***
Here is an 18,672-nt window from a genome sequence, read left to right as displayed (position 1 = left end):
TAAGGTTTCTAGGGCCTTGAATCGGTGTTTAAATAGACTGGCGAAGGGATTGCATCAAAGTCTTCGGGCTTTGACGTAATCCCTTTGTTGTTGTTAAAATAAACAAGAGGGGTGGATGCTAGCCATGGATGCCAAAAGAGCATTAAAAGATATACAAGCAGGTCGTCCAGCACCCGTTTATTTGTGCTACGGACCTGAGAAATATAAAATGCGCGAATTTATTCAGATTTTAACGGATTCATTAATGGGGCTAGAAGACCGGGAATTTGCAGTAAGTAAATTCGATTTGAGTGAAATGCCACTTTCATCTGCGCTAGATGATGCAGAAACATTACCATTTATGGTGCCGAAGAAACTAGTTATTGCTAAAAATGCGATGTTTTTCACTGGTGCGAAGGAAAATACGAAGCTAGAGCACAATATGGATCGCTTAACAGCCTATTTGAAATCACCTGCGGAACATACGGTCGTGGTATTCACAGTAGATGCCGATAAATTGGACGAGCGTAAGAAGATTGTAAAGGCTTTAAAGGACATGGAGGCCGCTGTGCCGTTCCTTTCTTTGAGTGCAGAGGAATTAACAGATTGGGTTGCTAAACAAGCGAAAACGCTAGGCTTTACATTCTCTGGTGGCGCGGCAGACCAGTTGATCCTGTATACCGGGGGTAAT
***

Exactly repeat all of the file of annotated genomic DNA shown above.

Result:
Here is an 18,672-nt window from a genome sequence, read left to right as displayed (position 1 = left end):
TAAGGTTTCTAGGGCCTTGAATCGGTGTTTAAATAGACTGGCGAAGGGATTGCATCAAAGTCTTCGGGCTTTGACGTAATCCCTTTGTTGTTGTTAAAATAAACAAGAGGGGTGGATGCTAGCCATGGATGCCAAAAGAGCATTAAAAGATATACAAGCAGGTCGTCCAGCACCCGTTTATTTGTGCTACGGACCTGAGAAATATAAAATGCGCGAATTTATTCAGATTTTAACGGATTCATTAATGGGGCTAGAAGACCGGGAATTTGCAGTAAGTAAATTCGATTTGAGTGAAATGCCACTTTCATCTGCGCTAGATGATGCAGAAACATTACCATTTATGGTGCCGAAGAAACTAGTTATTGCTAAAAATGCGATGTTTTTCACTGGTGCGAAGGAAAATACGAAGCTAGAGCACAATATGGATCGCTTAACAGCCTATTTGAAATCACCTGCGGAACATACGGTCGTGGTATTCACAGTAGATGCCGATAAATTGGACGAGCGTAAGAAGATTGTAAAGGCTTTAAAGGACATGGAGGCCGCTGTGCCGTTCCTTTCTTTGAGTGCAGAGGAATTAACAGATTGGGTTGCTAAACAAGCGAAAACGCTAGGCTTTACATTCTCTGGTGGCGCGGCAGACCAGTTGATCCTGTATACCGGGGGTAAT